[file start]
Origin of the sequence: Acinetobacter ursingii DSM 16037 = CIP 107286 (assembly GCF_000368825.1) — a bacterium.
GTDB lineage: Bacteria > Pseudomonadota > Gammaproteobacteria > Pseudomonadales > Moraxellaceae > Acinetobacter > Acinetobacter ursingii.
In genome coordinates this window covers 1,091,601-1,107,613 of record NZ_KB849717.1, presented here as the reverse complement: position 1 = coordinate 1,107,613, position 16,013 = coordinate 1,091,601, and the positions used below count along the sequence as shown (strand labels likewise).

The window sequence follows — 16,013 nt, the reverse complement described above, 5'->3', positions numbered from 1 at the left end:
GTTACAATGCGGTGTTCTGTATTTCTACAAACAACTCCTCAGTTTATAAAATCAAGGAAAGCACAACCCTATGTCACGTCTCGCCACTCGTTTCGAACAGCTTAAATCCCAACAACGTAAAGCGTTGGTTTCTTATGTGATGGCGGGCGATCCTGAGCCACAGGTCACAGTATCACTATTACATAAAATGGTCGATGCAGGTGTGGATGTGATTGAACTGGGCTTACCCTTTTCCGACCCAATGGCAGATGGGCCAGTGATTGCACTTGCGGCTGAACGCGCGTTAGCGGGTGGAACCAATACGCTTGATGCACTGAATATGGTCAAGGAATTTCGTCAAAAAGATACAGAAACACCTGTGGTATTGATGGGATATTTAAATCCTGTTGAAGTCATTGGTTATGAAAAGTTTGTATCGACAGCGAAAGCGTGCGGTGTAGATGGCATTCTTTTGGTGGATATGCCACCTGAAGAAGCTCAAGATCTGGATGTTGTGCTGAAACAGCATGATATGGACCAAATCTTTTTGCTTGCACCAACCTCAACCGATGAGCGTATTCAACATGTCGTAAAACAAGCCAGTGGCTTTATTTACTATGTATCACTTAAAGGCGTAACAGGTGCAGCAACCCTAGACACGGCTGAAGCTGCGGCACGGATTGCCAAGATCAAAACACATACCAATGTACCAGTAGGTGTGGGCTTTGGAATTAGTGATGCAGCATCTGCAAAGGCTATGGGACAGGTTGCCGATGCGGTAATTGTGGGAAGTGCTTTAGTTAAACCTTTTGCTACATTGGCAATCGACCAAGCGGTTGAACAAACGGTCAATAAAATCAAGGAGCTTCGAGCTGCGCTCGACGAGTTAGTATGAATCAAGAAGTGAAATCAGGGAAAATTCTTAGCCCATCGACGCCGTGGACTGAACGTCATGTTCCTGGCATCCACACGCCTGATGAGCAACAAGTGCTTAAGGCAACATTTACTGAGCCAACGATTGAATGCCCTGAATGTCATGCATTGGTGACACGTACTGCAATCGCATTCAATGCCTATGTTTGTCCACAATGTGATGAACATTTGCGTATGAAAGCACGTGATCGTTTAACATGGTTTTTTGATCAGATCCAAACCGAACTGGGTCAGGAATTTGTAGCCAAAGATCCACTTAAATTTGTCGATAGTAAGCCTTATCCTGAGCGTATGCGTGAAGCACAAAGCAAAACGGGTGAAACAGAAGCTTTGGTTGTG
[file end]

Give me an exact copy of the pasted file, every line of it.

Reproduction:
Origin of the sequence: Acinetobacter ursingii DSM 16037 = CIP 107286 (assembly GCF_000368825.1) — a bacterium.
GTDB lineage: Bacteria > Pseudomonadota > Gammaproteobacteria > Pseudomonadales > Moraxellaceae > Acinetobacter > Acinetobacter ursingii.
In genome coordinates this window covers 1,091,601-1,107,613 of record NZ_KB849717.1, presented here as the reverse complement: position 1 = coordinate 1,107,613, position 16,013 = coordinate 1,091,601, and the positions used below count along the sequence as shown (strand labels likewise).

The window sequence follows — 16,013 nt, the reverse complement described above, 5'->3', positions numbered from 1 at the left end:
GTTACAATGCGGTGTTCTGTATTTCTACAAACAACTCCTCAGTTTATAAAATCAAGGAAAGCACAACCCTATGTCACGTCTCGCCACTCGTTTCGAACAGCTTAAATCCCAACAACGTAAAGCGTTGGTTTCTTATGTGATGGCGGGCGATCCTGAGCCACAGGTCACAGTATCACTATTACATAAAATGGTCGATGCAGGTGTGGATGTGATTGAACTGGGCTTACCCTTTTCCGACCCAATGGCAGATGGGCCAGTGATTGCACTTGCGGCTGAACGCGCGTTAGCGGGTGGAACCAATACGCTTGATGCACTGAATATGGTCAAGGAATTTCGTCAAAAAGATACAGAAACACCTGTGGTATTGATGGGATATTTAAATCCTGTTGAAGTCATTGGTTATGAAAAGTTTGTATCGACAGCGAAAGCGTGCGGTGTAGATGGCATTCTTTTGGTGGATATGCCACCTGAAGAAGCTCAAGATCTGGATGTTGTGCTGAAACAGCATGATATGGACCAAATCTTTTTGCTTGCACCAACCTCAACCGATGAGCGTATTCAACATGTCGTAAAACAAGCCAGTGGCTTTATTTACTATGTATCACTTAAAGGCGTAACAGGTGCAGCAACCCTAGACACGGCTGAAGCTGCGGCACGGATTGCCAAGATCAAAACACATACCAATGTACCAGTAGGTGTGGGCTTTGGAATTAGTGATGCAGCATCTGCAAAGGCTATGGGACAGGTTGCCGATGCGGTAATTGTGGGAAGTGCTTTAGTTAAACCTTTTGCTACATTGGCAATCGACCAAGCGGTTGAACAAACGGTCAATAAAATCAAGGAGCTTCGAGCTGCGCTCGACGAGTTAGTATGAATCAAGAAGTGAAATCAGGGAAAATTCTTAGCCCATCGACGCCGTGGACTGAACGTCATGTTCCTGGCATCCACACGCCTGATGAGCAACAAGTGCTTAAGGCAACATTTACTGAGCCAACGATTGAATGCCCTGAATGTCATGCATTGGTGACACGTACTGCAATCGCATTCAATGCCTATGTTTGTCCACAATGTGATGAACATTTGCGTATGAAAGCACGTGATCGTTTAACATGGTTTTTTGATCAGATCCAAACCGAACTGGGTCAGGAATTTGTAGCCAAAGATCCACTTAAATTTGTCGATAGTAAGCCTTATCCTGAGCGTATGCGTGAAGCACAAAGCAAAACGGGTGAAACAGAAGCTTTGGTTGTG